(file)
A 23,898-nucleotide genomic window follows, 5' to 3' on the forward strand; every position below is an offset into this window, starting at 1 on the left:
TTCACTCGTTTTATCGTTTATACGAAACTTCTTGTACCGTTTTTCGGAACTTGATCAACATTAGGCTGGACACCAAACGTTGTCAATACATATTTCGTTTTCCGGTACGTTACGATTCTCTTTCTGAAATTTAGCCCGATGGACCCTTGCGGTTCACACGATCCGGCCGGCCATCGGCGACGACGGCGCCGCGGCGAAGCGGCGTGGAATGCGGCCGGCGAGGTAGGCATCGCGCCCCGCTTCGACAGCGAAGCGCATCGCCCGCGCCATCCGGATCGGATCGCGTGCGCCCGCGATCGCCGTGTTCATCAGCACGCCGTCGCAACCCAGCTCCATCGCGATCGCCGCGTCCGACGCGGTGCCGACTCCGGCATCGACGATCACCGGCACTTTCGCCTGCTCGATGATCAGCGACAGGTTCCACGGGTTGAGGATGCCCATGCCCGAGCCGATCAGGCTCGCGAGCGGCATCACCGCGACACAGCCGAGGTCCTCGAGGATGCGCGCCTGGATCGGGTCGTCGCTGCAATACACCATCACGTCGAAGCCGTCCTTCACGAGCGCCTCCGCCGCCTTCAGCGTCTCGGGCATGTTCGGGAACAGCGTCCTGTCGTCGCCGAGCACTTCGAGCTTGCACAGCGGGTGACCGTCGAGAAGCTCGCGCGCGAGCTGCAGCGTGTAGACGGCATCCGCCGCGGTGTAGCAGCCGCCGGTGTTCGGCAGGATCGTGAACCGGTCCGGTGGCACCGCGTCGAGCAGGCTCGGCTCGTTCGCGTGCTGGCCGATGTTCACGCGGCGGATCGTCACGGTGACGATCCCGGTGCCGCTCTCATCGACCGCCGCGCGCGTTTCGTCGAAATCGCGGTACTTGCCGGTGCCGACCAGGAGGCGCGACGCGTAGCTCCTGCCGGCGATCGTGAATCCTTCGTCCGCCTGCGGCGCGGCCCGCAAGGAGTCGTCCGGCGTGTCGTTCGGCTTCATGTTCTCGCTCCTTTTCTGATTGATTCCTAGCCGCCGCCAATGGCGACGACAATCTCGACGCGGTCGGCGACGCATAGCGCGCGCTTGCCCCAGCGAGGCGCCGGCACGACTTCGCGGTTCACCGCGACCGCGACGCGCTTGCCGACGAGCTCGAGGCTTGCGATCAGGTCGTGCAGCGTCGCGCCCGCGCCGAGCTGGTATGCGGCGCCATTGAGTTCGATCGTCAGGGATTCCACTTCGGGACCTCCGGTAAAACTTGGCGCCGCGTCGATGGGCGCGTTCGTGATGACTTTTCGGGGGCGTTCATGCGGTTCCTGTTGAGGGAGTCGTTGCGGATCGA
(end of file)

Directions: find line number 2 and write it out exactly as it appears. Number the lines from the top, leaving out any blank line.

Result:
TTCACTCGTTTTATCGTTTATACGAAACTTCTTGTACCGTTTTTCGGAACTTGATCAACATTAGGCTGGACACCAAACGTTGTCAATACATATTTCGTTTTCCGGTACGTTACGATTCTCTTTCTGAAATTTAGCCCGATGGACCCTTGCGGTTCACACGATCCGGCCGGCCATCGGCGACGACGGCGCCGCGGCGAAGCGGCGTGGAATGCGGCCGGCGAGGTAGGCATCGCGCCCCGCTTCGACAGCGAAGCGCATCGCCCGCGCCATCCGGATCGGATCGCGTGCGCCCGCGATCGCCGTGTTCATCAGCACGCCGTCGCAACCCAGCTCCATCGCGATCGCCGCGTCCGACGCGGTGCCGACTCCGGCATCGACGATCACCGGCACTTTCGCCTGCTCGATGATCAGCGACAGGTTCCACGGGTTGAGGATGCCCATGCCCGAGCCGATCAGGCTCGCGAGCGGCATCACCGCGACACAGCCGAGGTCCTCGAGGATGCGCGCCTGGATCGGGTCGTCGCTGCAATACACCATCACGTCGAAGCCGTCCTTCACGAGCGCCTCCGCCGCCTTCAGCGTCTCGGGCATGTTCGGGAACAGCGTCCTGTCGTCGCCGAGCACTTCGAGCTTGCACAGCGGGTGACCGTCGAGAAGCTCGCGCGCGAGCTGCAGCGTGTAGACGGCATCCGCCGCGGTGTAGCAGCCGCCGGTGTTCGGCAGGATCGTGAACCGGTCCGGTGGCACCGCGTCGAGCAGGCTCGGCTCGTTCGCGTGCTGGCCGATGTTCACGCGGCGGATCGTCACGGTGACGATCCCGGTGCCGCTCTCATCGACCGCCGCGCGCGTTTCGTCGAAATCGCGGTACTTGCCGGTGCCGACCAGGAGGCGCGACGCGTAGCTCCTGCCGGCGATCGTGAATCCTTCGTCCGCCTGCGGCGCGGCCCGCAAGGAGTCGTCCGGCGTGTCGTTCGGCTTCATGTTCTCGCTCCTTTTCTGATTGATTCCTAGCCGCCGCCAATGGCGACGACAATCTCGACGCGGTCGGCGACGCATAGCGCGCGCTTGCCCCAGCGAGGCGCCGGCACGACTTCGCGGTTCACCGCGACCGCGACGCGCTTGCCGACGAGCTCGAGGCTTGCGATCAGGTCGTGCAGCGTCGCGCCCGCGCCGAGCTGGTATGCGGCGCCATTGAGTTCGATCGTCAGGGATTCCACTTCGGGACCTCCGGTAAAACTTGGCGCCGCGTCGATGGGCGCGTTCGTGATGACTTTTCGGGGGCGTTCATGCGGTTCCTGTTGAGGGAGTCGTTGCGGATCGA